To achieve a sustainable future, the UN’s 2030 Agenda for Sustainable Development (UN 2015) proposed an ambitious plan of action for “People, planet, and prosperity”. The Agenda sets out 17 Sustainable Development Goals (SDGs) adopted by all member states to action to end poverty, hunger and inequalities and protect the planet, ensuring all people enjoy peace and prosperity by 2030. The Agenda recognises that disasters linked to natural hazards could set back development progress in some countries, especially in low- and middle-income countries (UN 2015). In this context, disaster risk reduction (DRR) is important to the Sustainable Development Agenda and is primarily driven by the Sendai Framework for Disaster Risk Reduction 2015–2030 (UNISDR 2015). DRR is directly or indirectly incorporated in the SDG framework, and its importance has been explicitly recognised in many targets, including building the resilience of the poor and reducing their exposure to climate-related disasters (Target 1.5), ensuring sustainable and resilient food production systems that maintain ecosystems and adapt to climate change (Target 2.3), building sustainable and resilient infrastructure (Target 9.1), reducing deaths and impacts from disasters including water-related disasters (Target 11.5), implementing integrated policies for holistic DRR in link with the Sendai Framework (Target 11.b), and the targets under Goal 13 of climate action including particularly Target 13.1 on strengthening resilience and adaptive capacity to climate-related hazards and natural disasters and Target 13.3 on awareness-raising and capacity building on climate mitigation, adaptation and early warning. Achieving these Goals and Targets will impact further on the achievement of other SDGs, particularly SDG 1 (no poverty), SDG 3 (good health and well-being), SDG 5 (gender equality), SDG 6 (clean water and sanitation), SDG 8 (decent work and economic growth), SDG 10 (reducing inequalities) and SDG 15 (protection of ecosystems and biodiversity).

Flooding is one of the most widespread natural hazards globally, flood-related disasters accounting for 44% of the total number of globally recorded natural disasters between 2000 and 2019, 41% of the total affected people, and 22% of the total economic losses, with China being one of the most affected countries (CRED and UNDRR 2020). Flood risk is increasing due to climate change and more active human-landscape interaction (IPCC 2014; Hirabayashi et al. 2013; Arnell and Gosling 2016). In particular, the impact of climate change on flood risk can be exacerbated by rapid and uncontrolled economic development that leads to increasing impermeable surface area; population growth and socio-economic development continue to drive rapid land use change and developments in flood-prone areas, potentially increasing flood exposure and eventually flood risk.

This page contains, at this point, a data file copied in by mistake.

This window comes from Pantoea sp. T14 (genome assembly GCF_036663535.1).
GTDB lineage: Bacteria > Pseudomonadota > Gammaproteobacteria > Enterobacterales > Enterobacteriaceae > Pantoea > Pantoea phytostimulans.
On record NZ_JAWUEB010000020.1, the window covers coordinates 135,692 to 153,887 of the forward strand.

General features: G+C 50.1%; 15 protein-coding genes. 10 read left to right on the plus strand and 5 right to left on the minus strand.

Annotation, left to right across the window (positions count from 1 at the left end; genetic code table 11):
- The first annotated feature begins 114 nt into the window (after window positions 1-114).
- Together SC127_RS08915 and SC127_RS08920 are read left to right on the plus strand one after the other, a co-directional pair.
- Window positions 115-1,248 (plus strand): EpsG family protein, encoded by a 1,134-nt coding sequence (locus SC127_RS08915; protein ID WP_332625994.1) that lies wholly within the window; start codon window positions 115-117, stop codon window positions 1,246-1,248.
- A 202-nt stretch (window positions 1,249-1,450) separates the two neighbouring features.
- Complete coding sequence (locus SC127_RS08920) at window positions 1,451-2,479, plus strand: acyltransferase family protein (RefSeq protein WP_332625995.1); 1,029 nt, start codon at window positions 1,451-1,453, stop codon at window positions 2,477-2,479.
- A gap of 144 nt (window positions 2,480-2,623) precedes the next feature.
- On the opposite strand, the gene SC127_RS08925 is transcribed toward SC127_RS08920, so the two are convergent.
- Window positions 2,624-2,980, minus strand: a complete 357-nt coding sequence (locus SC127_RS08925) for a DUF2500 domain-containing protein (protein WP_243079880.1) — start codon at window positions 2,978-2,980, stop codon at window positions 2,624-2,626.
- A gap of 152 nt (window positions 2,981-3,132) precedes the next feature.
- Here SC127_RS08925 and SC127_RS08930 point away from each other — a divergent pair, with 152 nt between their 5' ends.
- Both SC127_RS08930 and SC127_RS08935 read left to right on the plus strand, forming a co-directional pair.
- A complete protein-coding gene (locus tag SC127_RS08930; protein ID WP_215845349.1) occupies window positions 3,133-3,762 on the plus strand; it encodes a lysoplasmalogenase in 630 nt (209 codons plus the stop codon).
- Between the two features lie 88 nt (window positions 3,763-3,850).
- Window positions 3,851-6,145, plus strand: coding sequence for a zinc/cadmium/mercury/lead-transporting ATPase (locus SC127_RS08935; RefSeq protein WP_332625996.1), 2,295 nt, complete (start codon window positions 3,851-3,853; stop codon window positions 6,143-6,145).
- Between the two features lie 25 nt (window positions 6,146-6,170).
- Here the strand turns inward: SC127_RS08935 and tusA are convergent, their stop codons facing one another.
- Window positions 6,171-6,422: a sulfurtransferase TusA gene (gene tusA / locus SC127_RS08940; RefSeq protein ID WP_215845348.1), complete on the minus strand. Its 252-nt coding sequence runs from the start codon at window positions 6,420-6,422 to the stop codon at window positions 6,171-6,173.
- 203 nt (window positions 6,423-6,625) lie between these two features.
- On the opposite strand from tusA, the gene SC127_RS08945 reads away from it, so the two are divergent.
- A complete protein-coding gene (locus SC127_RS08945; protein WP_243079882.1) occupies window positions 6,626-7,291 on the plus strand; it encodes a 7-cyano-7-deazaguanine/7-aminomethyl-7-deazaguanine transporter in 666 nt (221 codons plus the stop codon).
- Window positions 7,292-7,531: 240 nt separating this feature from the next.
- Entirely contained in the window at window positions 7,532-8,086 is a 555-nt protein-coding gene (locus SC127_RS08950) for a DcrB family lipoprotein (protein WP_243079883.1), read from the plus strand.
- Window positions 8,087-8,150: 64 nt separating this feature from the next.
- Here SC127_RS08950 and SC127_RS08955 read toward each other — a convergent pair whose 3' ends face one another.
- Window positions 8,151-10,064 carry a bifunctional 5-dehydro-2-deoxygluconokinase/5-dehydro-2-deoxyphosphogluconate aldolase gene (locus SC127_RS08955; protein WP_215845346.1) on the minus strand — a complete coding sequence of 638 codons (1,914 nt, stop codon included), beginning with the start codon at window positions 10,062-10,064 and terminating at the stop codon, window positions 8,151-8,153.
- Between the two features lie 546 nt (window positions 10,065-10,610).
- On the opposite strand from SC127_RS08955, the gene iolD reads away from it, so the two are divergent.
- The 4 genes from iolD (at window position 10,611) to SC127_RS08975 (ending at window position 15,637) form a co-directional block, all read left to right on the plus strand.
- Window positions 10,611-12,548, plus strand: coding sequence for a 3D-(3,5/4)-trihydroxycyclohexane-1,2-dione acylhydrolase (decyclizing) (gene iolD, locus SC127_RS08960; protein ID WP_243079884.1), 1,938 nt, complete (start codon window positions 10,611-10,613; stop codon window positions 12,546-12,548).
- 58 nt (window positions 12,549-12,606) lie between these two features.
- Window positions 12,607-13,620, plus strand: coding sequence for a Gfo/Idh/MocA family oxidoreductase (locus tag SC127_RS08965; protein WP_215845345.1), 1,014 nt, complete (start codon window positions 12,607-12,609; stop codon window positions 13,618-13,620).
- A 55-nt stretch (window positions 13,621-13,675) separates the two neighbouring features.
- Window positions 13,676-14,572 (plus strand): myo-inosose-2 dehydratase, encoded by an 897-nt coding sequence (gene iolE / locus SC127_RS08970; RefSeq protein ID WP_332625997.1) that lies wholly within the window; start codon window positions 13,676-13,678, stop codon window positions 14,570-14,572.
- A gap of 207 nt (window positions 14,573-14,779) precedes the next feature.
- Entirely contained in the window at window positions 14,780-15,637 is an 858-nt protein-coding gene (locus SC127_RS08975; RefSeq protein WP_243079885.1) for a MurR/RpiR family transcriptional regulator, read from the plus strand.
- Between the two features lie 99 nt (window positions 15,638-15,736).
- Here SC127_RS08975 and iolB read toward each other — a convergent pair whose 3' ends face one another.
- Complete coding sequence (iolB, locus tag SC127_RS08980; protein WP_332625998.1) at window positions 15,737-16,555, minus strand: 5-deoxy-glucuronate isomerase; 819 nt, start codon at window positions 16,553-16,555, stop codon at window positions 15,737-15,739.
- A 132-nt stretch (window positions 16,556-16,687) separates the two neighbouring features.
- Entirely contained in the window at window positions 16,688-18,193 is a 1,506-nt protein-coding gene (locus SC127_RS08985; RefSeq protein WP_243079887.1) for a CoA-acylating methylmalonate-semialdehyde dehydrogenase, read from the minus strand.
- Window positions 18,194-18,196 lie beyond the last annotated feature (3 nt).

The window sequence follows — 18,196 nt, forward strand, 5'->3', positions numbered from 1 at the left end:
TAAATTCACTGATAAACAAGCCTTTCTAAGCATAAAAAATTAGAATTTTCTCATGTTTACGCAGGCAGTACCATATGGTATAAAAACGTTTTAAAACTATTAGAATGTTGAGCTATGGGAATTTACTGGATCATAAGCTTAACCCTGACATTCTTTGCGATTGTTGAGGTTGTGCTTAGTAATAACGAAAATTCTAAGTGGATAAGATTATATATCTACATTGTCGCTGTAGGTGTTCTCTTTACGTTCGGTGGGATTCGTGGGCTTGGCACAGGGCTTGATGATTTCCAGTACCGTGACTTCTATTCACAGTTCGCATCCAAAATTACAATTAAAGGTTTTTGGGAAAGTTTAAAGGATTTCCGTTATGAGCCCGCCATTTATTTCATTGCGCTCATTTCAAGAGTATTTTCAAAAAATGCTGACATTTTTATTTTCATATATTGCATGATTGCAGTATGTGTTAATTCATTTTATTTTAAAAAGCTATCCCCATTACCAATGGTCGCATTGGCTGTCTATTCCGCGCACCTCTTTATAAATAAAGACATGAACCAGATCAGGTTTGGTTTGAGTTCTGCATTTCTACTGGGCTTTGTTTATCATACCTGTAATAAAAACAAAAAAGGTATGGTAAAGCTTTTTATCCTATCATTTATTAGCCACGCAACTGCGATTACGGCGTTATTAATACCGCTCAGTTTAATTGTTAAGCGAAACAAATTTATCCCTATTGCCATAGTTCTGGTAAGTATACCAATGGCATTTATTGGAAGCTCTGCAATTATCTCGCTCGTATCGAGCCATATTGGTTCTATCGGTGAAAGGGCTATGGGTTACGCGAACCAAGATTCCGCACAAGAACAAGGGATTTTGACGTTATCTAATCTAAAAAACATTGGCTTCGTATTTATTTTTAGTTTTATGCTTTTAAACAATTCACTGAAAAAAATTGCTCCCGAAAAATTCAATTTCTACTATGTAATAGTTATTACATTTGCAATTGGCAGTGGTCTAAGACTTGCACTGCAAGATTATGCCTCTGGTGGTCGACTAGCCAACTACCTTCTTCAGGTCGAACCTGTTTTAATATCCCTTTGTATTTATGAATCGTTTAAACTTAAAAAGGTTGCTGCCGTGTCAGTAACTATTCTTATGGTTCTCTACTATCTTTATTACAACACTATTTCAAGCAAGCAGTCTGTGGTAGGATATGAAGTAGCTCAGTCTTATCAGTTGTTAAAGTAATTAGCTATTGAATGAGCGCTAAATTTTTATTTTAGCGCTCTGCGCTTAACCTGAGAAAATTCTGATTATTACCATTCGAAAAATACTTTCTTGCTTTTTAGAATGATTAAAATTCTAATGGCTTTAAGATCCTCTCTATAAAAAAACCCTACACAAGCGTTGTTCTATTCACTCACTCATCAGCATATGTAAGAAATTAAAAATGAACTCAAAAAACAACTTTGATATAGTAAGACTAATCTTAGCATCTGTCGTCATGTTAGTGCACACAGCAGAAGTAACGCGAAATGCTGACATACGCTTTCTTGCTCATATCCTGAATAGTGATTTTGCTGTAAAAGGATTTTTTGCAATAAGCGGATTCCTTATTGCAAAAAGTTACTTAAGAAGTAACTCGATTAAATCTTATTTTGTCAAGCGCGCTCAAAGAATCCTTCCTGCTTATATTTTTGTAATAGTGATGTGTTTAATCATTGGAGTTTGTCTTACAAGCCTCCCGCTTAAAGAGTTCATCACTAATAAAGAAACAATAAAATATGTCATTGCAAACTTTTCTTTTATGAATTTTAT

In the past few decades, substantial research has been undertaken to better understand the impact of climate change on flood risk from the global to local scales. For example, on the global scale, Hirabayashi et al. (2013) investigated flood risk in the 21st century by applying a global river routing model under four different Representative Concentration Pathway (RCP) scenarios, revealing an increase in flood frequency in Southeast Asia, Peninsular India, eastern Africa and the northern Andes. On the continental or regional scale, Bevacqua et al. (2019) analysed the concurrence of high sea level and heavy precipitation events across Europe, showing that the Mediterranean coasts are currently subject to the highest probability of compound flooding, and parts of the northern European coast may expect a higher probability of compound flooding in the future due to climate change. At a national scale, Miller and Hutchins (2017) provided an overview of the flood risk in the UK under the impacts of urbanisation and climate change. At a more localised scale, Bouwer et al. (2010) combined projected future socio-economic change (land use change and increase in the value of assets), flood scenarios and a simple damage model to investigate the variation in future flood risk due to climate change and development in a Dutch polder area. Most of these studies, although at a range of scales, have concluded that climate change and human activity will change future flood risk and so will cause greater challenges in developing effective multi-scale flood risk management strategies to ensure flood resilience and sustainability.

The adaptive capacity to address flood risk on a local or regional scale is one of the most critical factors for timely and effective decision-making on developing strategies (Bosher and Chmutina 2017), which is especially germane in the context of dynamically changing socio-economic and climatic conditions. Scott et al. (2013) argue that any development in a flood-risk area that does not factor in flood risk reduction and management is not going to be sustainable in the long term. Likewise, Lizarralde et al. (2015) explain that, while there are challenges to making physical built assets more sustainable and suitably resilient to hazards such as floods, there are also exciting opportunities for synergy. Therefore, scientists and engineers are increasingly being urged to quantify flood risk under different scenarios so that more informed decisions can be made about how new developments can be planned, designed and constructed to be more resilient and sustainable for the long term.

Socio-economic development drives land use and land cover (LULC) changes, affecting hydrological processes that may lead to flooding and also determine water resources and the transport and dilution of pollutants (Wheater and Evans 2009). Based on LULC scenarios representing different socio-economic development strategies, Te Linde et al. (2011) estimated both current and future (2030) fluvial flood risk for the whole Rhine basin, summarised that a major part of annual expected damage in the Rhine basin was imposed by climate change. Whilst substantial research has been undertaken to understand and assess flood risk under different climate change and LULC conditions (e.g., Lugeri et al. 2010; Akter et al. 2018), most published studies have focused on high-income nations due to the availability of high-quality data and modelling and assessment tools.